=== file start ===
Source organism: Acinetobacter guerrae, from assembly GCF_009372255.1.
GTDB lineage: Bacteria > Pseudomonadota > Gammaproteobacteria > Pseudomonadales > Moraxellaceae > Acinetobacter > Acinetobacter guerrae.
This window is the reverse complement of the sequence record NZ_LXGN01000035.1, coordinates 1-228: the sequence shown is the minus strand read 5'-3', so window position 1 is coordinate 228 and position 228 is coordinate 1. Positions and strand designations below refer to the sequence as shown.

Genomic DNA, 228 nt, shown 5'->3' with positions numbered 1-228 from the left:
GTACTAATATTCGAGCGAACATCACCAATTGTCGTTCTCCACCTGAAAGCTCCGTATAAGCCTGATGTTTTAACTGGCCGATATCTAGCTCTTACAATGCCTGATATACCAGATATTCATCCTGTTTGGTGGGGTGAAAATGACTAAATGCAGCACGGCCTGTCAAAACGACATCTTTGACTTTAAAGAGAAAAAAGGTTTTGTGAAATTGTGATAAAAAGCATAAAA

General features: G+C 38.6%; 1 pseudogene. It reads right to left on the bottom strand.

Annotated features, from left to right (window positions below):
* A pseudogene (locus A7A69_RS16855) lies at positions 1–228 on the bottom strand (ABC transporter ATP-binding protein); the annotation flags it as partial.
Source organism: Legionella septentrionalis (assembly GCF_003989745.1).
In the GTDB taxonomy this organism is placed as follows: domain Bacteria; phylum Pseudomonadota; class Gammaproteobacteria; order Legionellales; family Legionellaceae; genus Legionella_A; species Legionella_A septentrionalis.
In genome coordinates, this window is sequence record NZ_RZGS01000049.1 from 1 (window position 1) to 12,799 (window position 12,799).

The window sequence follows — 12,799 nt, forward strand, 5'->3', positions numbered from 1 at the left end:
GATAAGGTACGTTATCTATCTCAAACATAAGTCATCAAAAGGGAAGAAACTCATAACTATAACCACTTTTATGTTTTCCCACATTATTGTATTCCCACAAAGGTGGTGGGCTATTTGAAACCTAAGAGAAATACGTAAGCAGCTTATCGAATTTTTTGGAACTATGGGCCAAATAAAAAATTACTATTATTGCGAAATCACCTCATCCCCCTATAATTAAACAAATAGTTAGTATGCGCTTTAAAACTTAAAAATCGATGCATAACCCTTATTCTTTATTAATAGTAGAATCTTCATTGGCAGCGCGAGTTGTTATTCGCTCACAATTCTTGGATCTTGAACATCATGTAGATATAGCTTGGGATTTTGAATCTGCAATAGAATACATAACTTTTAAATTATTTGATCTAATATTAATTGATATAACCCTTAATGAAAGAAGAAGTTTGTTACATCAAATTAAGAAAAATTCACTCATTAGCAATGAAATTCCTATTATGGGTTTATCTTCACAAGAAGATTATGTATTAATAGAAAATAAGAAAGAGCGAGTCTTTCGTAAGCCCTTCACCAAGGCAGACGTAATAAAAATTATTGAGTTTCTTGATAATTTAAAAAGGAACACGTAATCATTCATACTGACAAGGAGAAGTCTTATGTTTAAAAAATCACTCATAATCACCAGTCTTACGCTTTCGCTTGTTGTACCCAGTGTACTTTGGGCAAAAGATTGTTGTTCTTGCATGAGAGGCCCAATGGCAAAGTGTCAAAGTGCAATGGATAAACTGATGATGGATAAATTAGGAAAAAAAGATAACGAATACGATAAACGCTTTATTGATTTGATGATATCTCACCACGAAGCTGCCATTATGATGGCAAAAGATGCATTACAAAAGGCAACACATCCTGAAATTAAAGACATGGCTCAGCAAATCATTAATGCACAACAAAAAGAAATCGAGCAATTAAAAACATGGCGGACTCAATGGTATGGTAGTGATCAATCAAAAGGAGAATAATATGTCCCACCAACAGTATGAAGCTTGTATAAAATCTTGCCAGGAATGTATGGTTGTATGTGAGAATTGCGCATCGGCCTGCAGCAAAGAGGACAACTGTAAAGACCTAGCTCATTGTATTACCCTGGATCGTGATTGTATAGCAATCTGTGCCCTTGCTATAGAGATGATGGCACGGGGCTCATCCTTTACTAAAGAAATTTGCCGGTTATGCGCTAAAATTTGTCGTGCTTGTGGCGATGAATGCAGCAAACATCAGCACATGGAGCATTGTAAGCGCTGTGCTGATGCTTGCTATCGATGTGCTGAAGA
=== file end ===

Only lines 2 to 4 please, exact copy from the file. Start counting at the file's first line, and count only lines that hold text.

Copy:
GTDB lineage: Bacteria > Pseudomonadota > Gammaproteobacteria > Pseudomonadales > Moraxellaceae > Acinetobacter > Acinetobacter guerrae.
This window is the reverse complement of the sequence record NZ_LXGN01000035.1, coordinates 1-228: the sequence shown is the minus strand read 5'-3', so window position 1 is coordinate 228 and position 228 is coordinate 1. Positions and strand designations below refer to the sequence as shown.

Genomic DNA, 228 nt, shown 5'->3' with positions numbered 1-228 from the left: